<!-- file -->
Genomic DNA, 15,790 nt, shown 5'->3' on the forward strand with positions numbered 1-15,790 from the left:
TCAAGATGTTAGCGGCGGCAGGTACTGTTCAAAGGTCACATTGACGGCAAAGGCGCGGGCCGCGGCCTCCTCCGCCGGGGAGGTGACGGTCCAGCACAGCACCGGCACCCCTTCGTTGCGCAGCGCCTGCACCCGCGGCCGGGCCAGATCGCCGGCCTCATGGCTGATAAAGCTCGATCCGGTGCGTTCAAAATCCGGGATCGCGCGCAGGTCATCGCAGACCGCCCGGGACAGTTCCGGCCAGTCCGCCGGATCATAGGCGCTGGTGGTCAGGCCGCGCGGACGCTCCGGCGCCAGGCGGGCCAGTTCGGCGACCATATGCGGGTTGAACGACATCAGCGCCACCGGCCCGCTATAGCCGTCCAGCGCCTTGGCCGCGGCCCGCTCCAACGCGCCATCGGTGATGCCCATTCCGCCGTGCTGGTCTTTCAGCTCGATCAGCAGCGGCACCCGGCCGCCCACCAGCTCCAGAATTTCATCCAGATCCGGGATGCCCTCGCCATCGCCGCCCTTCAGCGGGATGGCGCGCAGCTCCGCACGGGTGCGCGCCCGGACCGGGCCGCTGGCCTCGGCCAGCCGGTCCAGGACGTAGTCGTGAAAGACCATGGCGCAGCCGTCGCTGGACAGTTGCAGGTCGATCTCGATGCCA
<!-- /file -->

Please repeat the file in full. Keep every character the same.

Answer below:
Genomic DNA, 15,790 nt, shown 5'->3' on the forward strand with positions numbered 1-15,790 from the left:
TCAAGATGTTAGCGGCGGCAGGTACTGTTCAAAGGTCACATTGACGGCAAAGGCGCGGGCCGCGGCCTCCTCCGCCGGGGAGGTGACGGTCCAGCACAGCACCGGCACCCCTTCGTTGCGCAGCGCCTGCACCCGCGGCCGGGCCAGATCGCCGGCCTCATGGCTGATAAAGCTCGATCCGGTGCGTTCAAAATCCGGGATCGCGCGCAGGTCATCGCAGACCGCCCGGGACAGTTCCGGCCAGTCCGCCGGATCATAGGCGCTGGTGGTCAGGCCGCGCGGACGCTCCGGCGCCAGGCGGGCCAGTTCGGCGACCATATGCGGGTTGAACGACATCAGCGCCACCGGCCCGCTATAGCCGTCCAGCGCCTTGGCCGCGGCCCGCTCCAACGCGCCATCGGTGATGCCCATTCCGCCGTGCTGGTCTTTCAGCTCGATCAGCAGCGGCACCCGGCCGCCCACCAGCTCCAGAATTTCATCCAGATCCGGGATGCCCTCGCCATCGCCGCCCTTCAGCGGGATGGCGCGCAGCTCCGCACGGGTGCGCGCCCGGACCGGGCCGCTGGCCTCGGCCAGCCGGTCCAGGACGTAGTCGTGAAAGACCATGGCGCAGCCGTCGCTGGACAGTTGCAGGTCGATCTCGATGCCA